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The MiniDuke Mystery: PDF 0-day Government Spy Assembler 0x29A Micro Backdoor (securelist.com)
72 points by yread 1693 days ago | hide | past | web | 30 comments | favorite



Intriguing article about dissection of an advanced piece of malware that exploits a 0day PDF vulnerability. The punchline comes at the bottom of the article, which instructs us to click a link to read a PDF for more information.


The vulnerability is in Adobe Reader. PDF is a file format and there are other readers.


Are other readers more secure? Which would you recommend? I'm sure Adobe Reader gets more attention from the bad guys, because of market share. Is Apple's Preview any better (that's what I usually use)?


It's hard to beat a static PNG via the browser, rendered from Far Far Away, on Google's servers...

https://docs.google.com/viewer?embedded=true&url=https:/...

Given the volume of PDFs Google must render, I wonder if they have had any security issues from the service.


Yeah, because the image viewers are always secure, right? http://technet.microsoft.com/en-us/security/bulletin/MS09-06...


As far as this discussion is concerned, yes. Exploiting a vulnerability that requires specially-crafted images isn't practical if the images are being generated by Google. You would need to find a vulnerability in Google's PDF renderer that let you cause it to generate an image that contained an additional exploit mechanism that would take advantage of the GDI bug. Sounds highly improbable.


It's very hard to write an exploit when executable, environment, and countermeasures are all unknown.


Have you looked at Mozilla's Javascript PDF renderer? By rendering in the hardened Javasccript VM, it dramatically reduces attack surface.


I believe Adobe's Reader has more support 'extensions' to PDF (e.g. embedding flash or javascript) than Apple, and that these things are often attack vectors. Preview should be immune to these.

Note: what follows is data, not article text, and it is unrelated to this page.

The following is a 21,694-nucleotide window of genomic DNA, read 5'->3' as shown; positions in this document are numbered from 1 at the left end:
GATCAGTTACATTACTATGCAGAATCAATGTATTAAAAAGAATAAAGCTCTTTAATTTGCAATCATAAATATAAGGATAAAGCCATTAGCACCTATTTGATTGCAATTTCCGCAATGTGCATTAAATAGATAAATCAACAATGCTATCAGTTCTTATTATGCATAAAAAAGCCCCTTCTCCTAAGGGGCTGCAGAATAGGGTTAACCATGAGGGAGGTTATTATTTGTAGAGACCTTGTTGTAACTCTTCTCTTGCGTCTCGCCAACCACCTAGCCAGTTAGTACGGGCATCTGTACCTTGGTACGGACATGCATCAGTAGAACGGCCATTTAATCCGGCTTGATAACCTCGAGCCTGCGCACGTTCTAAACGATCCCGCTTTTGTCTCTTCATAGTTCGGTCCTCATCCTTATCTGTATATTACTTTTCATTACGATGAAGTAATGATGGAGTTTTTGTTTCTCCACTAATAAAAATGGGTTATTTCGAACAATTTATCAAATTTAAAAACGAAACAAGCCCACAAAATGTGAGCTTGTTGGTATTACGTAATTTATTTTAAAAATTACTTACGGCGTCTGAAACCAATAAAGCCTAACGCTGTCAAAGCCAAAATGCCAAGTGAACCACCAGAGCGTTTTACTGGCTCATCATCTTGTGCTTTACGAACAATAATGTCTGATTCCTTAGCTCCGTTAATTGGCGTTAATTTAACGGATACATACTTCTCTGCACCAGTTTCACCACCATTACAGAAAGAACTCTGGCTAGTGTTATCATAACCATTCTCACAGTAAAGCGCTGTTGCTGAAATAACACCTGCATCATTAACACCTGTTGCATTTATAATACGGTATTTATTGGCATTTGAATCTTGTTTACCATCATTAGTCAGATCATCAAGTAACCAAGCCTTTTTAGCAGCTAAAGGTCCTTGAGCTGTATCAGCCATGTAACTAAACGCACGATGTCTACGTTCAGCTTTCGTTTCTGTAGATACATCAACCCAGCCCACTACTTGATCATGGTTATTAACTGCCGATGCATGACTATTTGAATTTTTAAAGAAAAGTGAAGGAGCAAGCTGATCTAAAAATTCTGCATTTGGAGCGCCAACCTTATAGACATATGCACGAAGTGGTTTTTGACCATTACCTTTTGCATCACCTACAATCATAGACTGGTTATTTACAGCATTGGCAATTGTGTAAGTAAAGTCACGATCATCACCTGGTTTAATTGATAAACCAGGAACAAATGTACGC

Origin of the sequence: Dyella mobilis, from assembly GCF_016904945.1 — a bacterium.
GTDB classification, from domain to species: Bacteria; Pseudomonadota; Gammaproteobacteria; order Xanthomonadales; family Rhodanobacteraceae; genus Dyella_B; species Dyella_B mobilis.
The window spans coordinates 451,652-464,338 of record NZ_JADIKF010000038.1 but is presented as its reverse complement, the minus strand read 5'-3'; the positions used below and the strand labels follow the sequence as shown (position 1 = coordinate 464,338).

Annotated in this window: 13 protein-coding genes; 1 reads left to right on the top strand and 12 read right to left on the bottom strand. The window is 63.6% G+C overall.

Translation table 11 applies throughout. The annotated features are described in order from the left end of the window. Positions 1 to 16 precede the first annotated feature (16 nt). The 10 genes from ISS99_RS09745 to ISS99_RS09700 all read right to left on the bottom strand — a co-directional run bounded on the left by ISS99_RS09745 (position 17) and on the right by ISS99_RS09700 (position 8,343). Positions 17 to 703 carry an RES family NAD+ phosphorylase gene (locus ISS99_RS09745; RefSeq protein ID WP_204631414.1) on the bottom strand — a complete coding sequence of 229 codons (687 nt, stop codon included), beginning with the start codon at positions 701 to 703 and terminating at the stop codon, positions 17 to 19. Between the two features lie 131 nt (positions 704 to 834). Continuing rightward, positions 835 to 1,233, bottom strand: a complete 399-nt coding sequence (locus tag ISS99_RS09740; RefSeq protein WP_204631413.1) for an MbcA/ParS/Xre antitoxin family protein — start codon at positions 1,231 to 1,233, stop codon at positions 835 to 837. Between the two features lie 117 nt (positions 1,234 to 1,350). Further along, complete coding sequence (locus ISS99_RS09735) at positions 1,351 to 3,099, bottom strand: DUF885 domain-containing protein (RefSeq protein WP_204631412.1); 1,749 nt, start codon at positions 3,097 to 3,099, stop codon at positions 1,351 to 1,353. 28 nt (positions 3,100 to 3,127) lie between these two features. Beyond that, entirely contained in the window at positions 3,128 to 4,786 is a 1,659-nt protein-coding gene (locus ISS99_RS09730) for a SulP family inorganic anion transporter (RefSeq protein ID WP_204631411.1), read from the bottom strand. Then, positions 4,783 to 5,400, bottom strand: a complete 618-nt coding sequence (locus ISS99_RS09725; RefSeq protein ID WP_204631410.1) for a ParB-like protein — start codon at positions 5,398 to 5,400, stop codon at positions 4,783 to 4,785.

Aside from that it's mostly market share - they're different code bases, so they'd need different attacks. There is a chance of buffer overflow issues in the font decoding, image decoding, certificate processing, etc. But outside of iOS, few people have made the effort to attack non-adobe PDF Readers.

Something like Chrome or Firefox is likely to be the most secure choice. Firefox's PDF reader is written in javascript, and I believe chrome's is sitting in a process that can't do anything to your machine. But I tend to just use Preview for stuff I've downloaded, because it's fast and I like the UI.


Adobe Reader is to PDF documents in the same way that Internet Explorer is to HTML pages...

Exploits are designed to target and exploit the consuming application of the malicious file, and are not executable by the file format itself (in these particular cases at least) in any arbitrary application that can open the file.

So odds are that a 0-day exploit of Adobe Reader using a specially crafted PDF will have no effect in Apple's Preview app, or another PDF viewer (unless the apps were all using an underlying shared library and that's where the exploit lived, but I don't think this is the case here).


I use Chrome usually, just assign .pdf to load as a file:\\ but if that doesn't render. I'll try my SumatraPDF http://blog.kowalczyk.info/software/sumatrapdf/free-pdf-read... don't load if you don't like yellow!


No, there are not. FoxIt and similar 3rd party readers are not any more secure.


I found the user of Twitter and Google as dead drops interesting. They're both easy channels to disrupt to prevent the malware from receiving instructions, though.

I used to speculate in conversation that USENET was just about the best dead drop on the net (actually, I think I heard Bruce Schneier make such a reference in a talk on tradecraft he gave at DefCon one year) being so decentralized. With the decline of USENET I've been hard-pressed to think of a decentralized, distributed dead drop mechanism that malware could make use of.